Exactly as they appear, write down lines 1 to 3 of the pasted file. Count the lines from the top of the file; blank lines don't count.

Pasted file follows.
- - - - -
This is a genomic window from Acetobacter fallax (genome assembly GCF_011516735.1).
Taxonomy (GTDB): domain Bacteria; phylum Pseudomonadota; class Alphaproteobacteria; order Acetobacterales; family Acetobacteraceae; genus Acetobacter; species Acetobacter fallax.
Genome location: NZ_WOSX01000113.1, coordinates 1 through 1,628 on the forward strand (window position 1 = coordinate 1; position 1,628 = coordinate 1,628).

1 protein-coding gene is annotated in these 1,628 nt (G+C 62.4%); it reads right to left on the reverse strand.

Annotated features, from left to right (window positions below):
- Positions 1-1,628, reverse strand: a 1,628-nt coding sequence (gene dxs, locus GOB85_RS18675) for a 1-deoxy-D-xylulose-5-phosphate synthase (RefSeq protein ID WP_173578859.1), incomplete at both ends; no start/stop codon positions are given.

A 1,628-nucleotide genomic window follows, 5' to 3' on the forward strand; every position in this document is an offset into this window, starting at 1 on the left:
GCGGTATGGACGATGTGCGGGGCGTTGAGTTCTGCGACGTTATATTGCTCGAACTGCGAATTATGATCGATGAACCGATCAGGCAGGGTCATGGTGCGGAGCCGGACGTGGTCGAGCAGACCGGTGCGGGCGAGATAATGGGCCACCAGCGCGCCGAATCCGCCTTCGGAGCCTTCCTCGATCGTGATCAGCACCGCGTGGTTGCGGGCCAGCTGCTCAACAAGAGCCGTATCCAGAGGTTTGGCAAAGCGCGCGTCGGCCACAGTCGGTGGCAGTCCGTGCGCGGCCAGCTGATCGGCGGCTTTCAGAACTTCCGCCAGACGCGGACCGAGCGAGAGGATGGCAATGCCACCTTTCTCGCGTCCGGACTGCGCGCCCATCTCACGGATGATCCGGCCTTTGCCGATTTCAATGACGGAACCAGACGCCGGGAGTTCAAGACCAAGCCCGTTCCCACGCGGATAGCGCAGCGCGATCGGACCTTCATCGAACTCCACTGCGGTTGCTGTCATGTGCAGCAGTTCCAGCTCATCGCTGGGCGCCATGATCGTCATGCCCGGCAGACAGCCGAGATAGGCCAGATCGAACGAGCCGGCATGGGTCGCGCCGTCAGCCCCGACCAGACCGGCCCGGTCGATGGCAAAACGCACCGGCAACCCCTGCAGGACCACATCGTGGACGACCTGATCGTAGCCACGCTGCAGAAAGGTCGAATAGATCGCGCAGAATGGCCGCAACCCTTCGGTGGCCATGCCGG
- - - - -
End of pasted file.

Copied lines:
This is a genomic window from Acetobacter fallax (genome assembly GCF_011516735.1).
Taxonomy (GTDB): domain Bacteria; phylum Pseudomonadota; class Alphaproteobacteria; order Acetobacterales; family Acetobacteraceae; genus Acetobacter; species Acetobacter fallax.
Genome location: NZ_WOSX01000113.1, coordinates 1 through 1,628 on the forward strand (window position 1 = coordinate 1; position 1,628 = coordinate 1,628).